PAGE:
Cēsis' vanished Jewish population returns to the city's streets

Take note – story published 1 year ago

A ceremony in Cēsis on July 4 – Jewish genocide memorial day in Latvia – unveiled a series of freshly-commissioned artworks on the city's streets. But these are no ordinary works of conceptual or public art. They will serve as an ongoing memorial and constant reminder of Cēsis' 200-strong Jewish community, which was wiped out in the Holocaust.

At various locations around the city, on the sidewalk outside buildings that were owned or occupied by Cēsis' members of the Jewish population, pairs of concrete shoes have been installed. They come in groups, and the sizes and types of footwear are instantly suggestive of family groups. There are 72 individual sculptures and the prototype of each is a pair of shoes donated by someone living in Cēsis today.

'1941' installation in Cēsis
'1941' installation in Cēsis

The collective title of the project is "one nine four one path", and the sculptures themselves are the work of Krista and Reinis Dzudzilo, with technical execution by Sandis Aispurs. 

LSM spoke with Elīna Kalnina, the curator of the project, who is also the curator of the acclaimed 'Burning Conscience' exhibition which charts Cēsis' experience of occupation.

Elīna Kalniņa on project 'one nine four one path'
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"1941 brought destruction to the Cēsis Jewish community," explains a map produced as part of the project, which allows visitors to visit all the locations of artworks in the city. "The first group of Cēsis Jews were forced to leave their homes during the Soviet occupation when, on 14 June 1941, they were falsely accused of treason and deported to Siberia along with other townsmen. In the middle of summer 1941 the Nazi occupying forces took over from the Soviets in Latvia.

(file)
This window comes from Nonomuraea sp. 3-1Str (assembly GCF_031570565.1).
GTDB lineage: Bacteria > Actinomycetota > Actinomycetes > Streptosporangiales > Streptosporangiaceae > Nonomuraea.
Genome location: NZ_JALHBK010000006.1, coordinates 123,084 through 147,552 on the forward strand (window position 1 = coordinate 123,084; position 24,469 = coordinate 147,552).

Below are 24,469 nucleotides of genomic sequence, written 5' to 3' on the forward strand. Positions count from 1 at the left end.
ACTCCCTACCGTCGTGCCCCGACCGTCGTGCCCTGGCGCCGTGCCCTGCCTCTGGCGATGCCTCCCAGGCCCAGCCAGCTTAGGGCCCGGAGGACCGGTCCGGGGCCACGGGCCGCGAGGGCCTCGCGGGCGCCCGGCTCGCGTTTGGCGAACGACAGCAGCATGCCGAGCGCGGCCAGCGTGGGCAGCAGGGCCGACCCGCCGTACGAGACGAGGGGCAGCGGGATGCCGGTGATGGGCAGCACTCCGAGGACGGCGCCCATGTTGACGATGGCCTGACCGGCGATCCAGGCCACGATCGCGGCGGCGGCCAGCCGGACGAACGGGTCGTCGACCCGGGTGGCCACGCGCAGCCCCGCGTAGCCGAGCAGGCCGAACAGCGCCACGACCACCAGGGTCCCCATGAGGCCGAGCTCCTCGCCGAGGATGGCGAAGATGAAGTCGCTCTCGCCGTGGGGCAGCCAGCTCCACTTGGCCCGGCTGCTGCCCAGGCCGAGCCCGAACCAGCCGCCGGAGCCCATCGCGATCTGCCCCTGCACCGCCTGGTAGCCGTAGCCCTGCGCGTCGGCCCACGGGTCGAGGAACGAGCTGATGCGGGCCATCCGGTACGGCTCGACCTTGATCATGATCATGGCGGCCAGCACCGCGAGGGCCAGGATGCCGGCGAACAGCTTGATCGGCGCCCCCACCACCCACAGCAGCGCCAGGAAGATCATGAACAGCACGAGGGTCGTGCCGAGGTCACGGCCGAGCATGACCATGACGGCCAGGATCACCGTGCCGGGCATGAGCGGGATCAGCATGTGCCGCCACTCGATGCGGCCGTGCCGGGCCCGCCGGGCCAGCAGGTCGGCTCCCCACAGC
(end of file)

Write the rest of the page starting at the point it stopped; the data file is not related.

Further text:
"In early August, the Jews living in Cēsis and its surroundings were arrested and, on August 10, they were murdered in the forest beside Lake Ninieris and buried right there in a pit. Almost the entire Cēsis Jewish community perished in the Holocaust."

The stated aim of the urban artwork is "to restore [the Jewish] presence in history and today's reality in Cēsis by giving space for memories of them to return to their homes."

That theme was taken up by Cēsis mayor Jānis Rozenbergs at the opening event.

'1941' opening event
'1941' opening event

"Many families were killed, many families were harmed... I think this is a very interesting and thought-provoking exhibition, both in summer and winter, day and night," he told around 100 people gathered for the occasion. "We can all think, and consider how these families lived, and who they were." He offered thanks to the Cēsis residents of today who had given permission for the artworks to be placed outside their homes.

Ambassador of Israel Sharon Rappaport Palgi
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Also in attendance was Israel's Ambassador to Latvia, Sharon Rappaport Palgi, who praised the initiaitive which she said was in a sense bringing Cēsis' forgotten Jews "back to life, giving them an identity" after decades of anonymity.

"You're not just remembering, you're taking action, and this is deeply appreciated," she said. "It brings back Jewish life to the public space, and for that I am very grateful."

You can discover more about the Burning Conscience exhibition here. Below you can watch an LTV report on the project.

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